This year was Ashley’s 9th fringe. He kept a blog before arriving in Edinburgh one of which his guide to flyering has been read widely. In the first of a series of interviews with acts from this year he gives his thoughts and opinions.
What are you overall feelings about the 2011 Edinburgh Fringe Festival?
Highly successful artistically and in terms of audience. I did a lot better than I thought I would, with only 2 or 3 shows that were a bit of a let down (solo show, at least).
Critically… well, I may as well not have existed as far as the press were concerned.
Talk us through some of your favourite moments?
I had a couple of shows where people were on side from the first moment, and they were electric. Some people stopped me in the street to say they’d seen the show and were sending people to come and see it. That always feels good, and hasn’t happened in years.
How well do you think your show went?
A solid year. I felt like I’d gone up a notch in what I could deliver.
What did you think you learnt from the experience?
I learned that you need to collaborate well with the shows either side of you at a free venue. I learned that paying flyerers does work and will get you a large audience, though you still need to flyer personally, or with really clued up people, since you need people who have come because your show is on, not just because a show is on.
I’m thinking that PR companies may be a sensible investment. Why make extra profit if you can divert some of it into a company who may get you some press attention you can use after the festival.
What would you differently next time?
Would consider a PR company. I would make my show shorter, so I don’t feel like I’m cramming it all in under a time budget.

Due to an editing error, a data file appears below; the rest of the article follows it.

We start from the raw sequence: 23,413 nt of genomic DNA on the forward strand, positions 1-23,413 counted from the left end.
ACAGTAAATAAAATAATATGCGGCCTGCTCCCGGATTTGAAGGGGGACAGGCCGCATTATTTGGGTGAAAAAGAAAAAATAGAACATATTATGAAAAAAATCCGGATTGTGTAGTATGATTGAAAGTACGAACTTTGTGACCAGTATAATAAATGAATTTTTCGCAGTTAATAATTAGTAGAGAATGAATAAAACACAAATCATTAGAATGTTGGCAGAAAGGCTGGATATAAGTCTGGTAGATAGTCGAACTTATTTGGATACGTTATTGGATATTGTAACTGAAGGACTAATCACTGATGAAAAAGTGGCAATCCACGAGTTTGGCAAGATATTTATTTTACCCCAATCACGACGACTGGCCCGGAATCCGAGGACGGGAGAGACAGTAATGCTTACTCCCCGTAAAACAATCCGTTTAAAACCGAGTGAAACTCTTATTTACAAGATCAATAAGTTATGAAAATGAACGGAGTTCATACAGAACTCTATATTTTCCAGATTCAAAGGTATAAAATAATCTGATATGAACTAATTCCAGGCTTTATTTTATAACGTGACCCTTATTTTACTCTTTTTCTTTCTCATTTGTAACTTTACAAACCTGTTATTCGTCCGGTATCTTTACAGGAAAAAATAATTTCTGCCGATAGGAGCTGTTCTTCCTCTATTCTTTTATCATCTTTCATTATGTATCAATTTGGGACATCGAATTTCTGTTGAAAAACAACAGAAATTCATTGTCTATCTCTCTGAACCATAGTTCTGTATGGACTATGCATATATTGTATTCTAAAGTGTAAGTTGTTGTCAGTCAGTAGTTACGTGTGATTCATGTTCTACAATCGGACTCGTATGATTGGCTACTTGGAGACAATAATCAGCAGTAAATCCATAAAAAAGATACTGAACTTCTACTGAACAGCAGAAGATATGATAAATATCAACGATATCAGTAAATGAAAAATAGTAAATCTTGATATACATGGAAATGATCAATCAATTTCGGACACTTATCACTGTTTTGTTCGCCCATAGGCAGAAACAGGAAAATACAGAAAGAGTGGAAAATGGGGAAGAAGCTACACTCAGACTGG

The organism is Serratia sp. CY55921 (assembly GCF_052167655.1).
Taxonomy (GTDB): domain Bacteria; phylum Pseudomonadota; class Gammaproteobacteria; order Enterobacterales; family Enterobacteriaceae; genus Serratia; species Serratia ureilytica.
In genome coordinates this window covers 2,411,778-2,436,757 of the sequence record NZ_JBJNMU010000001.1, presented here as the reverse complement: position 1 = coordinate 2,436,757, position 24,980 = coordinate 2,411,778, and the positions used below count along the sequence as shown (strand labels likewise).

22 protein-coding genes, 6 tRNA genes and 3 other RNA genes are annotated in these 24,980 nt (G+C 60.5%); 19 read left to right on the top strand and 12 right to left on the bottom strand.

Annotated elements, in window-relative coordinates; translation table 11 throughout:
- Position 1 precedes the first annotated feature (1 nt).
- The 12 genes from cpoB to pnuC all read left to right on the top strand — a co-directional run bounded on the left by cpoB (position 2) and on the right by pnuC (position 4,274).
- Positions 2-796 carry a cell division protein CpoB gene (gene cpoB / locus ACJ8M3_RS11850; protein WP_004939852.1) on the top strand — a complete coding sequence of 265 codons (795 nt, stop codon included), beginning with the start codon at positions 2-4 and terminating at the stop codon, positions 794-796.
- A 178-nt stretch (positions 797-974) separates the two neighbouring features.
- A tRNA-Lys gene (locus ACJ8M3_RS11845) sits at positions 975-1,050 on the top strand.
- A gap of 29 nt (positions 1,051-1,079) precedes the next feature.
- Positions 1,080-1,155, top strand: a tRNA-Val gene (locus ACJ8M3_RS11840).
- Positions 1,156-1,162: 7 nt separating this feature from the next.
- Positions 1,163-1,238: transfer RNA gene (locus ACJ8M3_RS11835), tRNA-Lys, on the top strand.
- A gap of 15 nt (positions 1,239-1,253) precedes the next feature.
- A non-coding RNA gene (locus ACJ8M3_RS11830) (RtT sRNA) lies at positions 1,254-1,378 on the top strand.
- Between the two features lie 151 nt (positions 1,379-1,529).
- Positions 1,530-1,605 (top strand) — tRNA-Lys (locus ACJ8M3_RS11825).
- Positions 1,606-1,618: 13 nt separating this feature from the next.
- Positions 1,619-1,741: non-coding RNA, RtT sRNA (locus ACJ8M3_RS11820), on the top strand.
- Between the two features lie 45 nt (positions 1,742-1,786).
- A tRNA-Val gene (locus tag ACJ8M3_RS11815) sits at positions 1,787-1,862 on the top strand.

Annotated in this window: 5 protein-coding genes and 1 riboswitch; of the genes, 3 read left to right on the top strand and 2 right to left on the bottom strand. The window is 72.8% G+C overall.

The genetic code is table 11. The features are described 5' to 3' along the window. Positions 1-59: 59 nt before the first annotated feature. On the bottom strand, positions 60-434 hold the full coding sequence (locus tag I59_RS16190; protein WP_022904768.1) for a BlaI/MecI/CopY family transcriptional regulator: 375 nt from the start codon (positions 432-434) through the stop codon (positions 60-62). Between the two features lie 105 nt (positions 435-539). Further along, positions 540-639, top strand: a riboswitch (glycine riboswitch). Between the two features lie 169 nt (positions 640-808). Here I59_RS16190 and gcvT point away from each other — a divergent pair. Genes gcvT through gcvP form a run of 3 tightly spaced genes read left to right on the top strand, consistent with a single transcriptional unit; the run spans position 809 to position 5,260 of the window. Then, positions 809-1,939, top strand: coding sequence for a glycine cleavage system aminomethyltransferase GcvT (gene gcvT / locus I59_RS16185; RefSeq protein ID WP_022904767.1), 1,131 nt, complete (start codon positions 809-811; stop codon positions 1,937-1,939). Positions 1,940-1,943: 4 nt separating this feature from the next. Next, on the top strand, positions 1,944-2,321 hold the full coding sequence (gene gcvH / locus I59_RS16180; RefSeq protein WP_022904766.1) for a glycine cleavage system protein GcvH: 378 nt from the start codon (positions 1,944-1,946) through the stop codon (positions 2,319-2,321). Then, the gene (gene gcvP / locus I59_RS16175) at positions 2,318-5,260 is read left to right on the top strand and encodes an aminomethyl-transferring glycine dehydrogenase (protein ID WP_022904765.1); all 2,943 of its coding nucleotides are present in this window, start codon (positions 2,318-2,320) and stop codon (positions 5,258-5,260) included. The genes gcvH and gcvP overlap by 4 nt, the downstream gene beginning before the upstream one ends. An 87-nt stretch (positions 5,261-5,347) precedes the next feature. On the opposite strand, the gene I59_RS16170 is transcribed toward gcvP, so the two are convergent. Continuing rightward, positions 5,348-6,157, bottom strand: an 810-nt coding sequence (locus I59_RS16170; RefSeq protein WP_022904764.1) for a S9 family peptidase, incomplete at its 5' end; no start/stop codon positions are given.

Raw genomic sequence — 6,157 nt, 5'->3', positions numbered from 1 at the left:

What was your biggest challenge this year?
Physically setting up and clearing down the show was demanding, especially in a room with more complicated sound than before, and with a distance from performance area to storage area.
Coordinating with the show afterwards had a few challenges, but we got there in the end.
How do you think the fringe could be improved?
Reviewers need to get off their arses, read press releases, cover the free venues, and not just review the shows which they’ve already heard of.
As someone who followed cockgate extensively what were your thoughts?
The acts who have paid huge amounts of money for futile posters should not do it if they can’t cope with the idea that someone might draw a cock on it. This idea that we’re all very serious and professional should only be adhered to when dealing with the logistics of the Fringe. A sense of humour about the human circus that Edinburgh becomes is essential!
Did you have any experiences that made you think “only at the fringe?
Watching a bunch of students walking in slow-motion down the Royal Mile, without irony. Seeing pile upon pile of students acting dead on the Royal Mile, without irony. Hearing heaps of posh 20 somethings trying to dissect shows after the fact, having missed the point of them entirely.
What were your favourite places to drink, eat or hang around?
For a good coffee Kilimanjaro on Nicholson Street. For good cheap healthy evening meal Red Box Noodles, on West Nicholson Street. Sitting for a quiet drink and food Bar 50 on Cowgate. For the challenge of not throwing up at the stench of sick – The Hive. For cheap coffee and snacks – The Global Deli on George IV Bridge. For sitting and relaxing – the doorway of 2 India Buildings on Victoria Street. Just sit on the steps like an outcast.
Did you keep any souvenirs or mementos of your two weeks?
I kept a few badges from shows giving them away. Also I took about 200 of my own flyers home with me. They get used as bookmarks over the years. Maybe one day I’ll make a scrapbook.
You can follow on Ashley on twitter.